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Silvered Tracks


Artwork by Isabelle Lu, staff artist

By Amberlynn Gong


She draws a finger along the windowpane, tracing the tracks of each ghost like they are only raindrops.

A hospital is a funny place, a house of life and death. Each day, the newborns take the place of the dying, or dead. A cancer patient, gone, but replaced by her pruny baby sister.

The girl is seated on a stool in the cafeteria, swinging her short legs above the ground. Thomas told her to wait here. Thomas was back with her mother, watching the nurses poke and prod at her new sister.

She swirls her finger on the foggy window again. Ghosts stream down in a deluge, following her fingers like a cat to a laser. She giggles, watching one ghost shroud her finger is mist before dissolving before her eyes.

She did not know how long Mother would take. Mother, with the loud baby who cried whenever someone breathed.

STAND.

A command reverberates through her system, before she realizes these are words. Words that have meaning. The girl looks around furtively before sliding off the seat. It seemed as though she was the only one who noticed this voice.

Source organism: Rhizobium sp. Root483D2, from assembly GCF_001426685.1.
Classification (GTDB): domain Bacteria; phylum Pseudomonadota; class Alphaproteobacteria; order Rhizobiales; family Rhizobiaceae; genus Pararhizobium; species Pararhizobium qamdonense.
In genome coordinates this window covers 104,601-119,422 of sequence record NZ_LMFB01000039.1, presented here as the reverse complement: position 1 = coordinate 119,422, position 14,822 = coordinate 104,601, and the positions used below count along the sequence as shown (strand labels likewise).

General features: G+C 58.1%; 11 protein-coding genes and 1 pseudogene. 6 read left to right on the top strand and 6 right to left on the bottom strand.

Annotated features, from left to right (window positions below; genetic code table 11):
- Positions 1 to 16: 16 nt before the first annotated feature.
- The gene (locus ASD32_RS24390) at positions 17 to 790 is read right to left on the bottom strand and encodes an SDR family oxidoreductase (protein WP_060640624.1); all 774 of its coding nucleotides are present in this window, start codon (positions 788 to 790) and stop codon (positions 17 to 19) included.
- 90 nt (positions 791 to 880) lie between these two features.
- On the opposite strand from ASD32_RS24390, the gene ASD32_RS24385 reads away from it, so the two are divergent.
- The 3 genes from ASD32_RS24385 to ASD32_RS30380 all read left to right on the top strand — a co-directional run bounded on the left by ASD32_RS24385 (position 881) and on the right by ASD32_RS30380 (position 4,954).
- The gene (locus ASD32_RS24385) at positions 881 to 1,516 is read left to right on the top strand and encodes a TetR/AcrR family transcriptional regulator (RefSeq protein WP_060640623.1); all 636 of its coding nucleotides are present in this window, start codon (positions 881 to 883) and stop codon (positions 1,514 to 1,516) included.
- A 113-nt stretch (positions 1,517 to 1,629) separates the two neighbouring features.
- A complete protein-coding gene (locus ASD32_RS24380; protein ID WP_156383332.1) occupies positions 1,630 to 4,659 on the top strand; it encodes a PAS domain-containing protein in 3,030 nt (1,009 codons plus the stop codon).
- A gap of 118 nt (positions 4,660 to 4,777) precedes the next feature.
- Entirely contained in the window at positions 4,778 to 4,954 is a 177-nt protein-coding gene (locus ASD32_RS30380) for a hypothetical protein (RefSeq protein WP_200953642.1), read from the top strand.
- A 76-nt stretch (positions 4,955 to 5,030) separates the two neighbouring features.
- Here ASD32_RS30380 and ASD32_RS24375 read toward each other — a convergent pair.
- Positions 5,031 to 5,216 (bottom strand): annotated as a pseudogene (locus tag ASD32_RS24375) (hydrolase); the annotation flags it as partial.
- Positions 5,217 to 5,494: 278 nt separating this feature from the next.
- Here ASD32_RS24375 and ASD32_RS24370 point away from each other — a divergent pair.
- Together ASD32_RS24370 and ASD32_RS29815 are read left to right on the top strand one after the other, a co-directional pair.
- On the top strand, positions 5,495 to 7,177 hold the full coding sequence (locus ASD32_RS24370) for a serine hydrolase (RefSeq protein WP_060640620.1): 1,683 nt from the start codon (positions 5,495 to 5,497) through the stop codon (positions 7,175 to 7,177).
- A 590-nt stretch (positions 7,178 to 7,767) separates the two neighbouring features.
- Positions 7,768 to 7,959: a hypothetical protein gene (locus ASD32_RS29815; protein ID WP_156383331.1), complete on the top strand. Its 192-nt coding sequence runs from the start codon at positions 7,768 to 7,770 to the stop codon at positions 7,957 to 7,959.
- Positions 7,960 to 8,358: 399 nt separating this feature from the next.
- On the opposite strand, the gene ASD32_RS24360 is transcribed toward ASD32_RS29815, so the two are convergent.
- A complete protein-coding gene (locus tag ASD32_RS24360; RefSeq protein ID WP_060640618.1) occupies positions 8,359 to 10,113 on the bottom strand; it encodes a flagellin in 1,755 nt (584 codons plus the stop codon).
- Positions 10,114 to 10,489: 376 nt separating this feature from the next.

WALK TO ME.

The girl pivots on her heel, trying to pinpoint the sound. Who could be speaking to her? The food lady counting change by the trays? The wheelchair man staring glumly at his feet? They are all too far away to notice her, let alone whisper to her.

She does not know where to go. Walk to me? Seeing no other option, the girl heads towards the food lady.

“Hello dearie. Where did your father go?” The woman sets aside the change, bending down to smile at her.

“You said walk here.” She stammers, watching the woman through her eyelashes.

The woman laughs, straightening again. “Maybe it’s your imagination at work, dearie. But if you want a hot chocolate, you know where to find me.” She winks, and the girl scowls. Thomas bought her a hot chocolate yesterday. It froze her insides, it was so cold.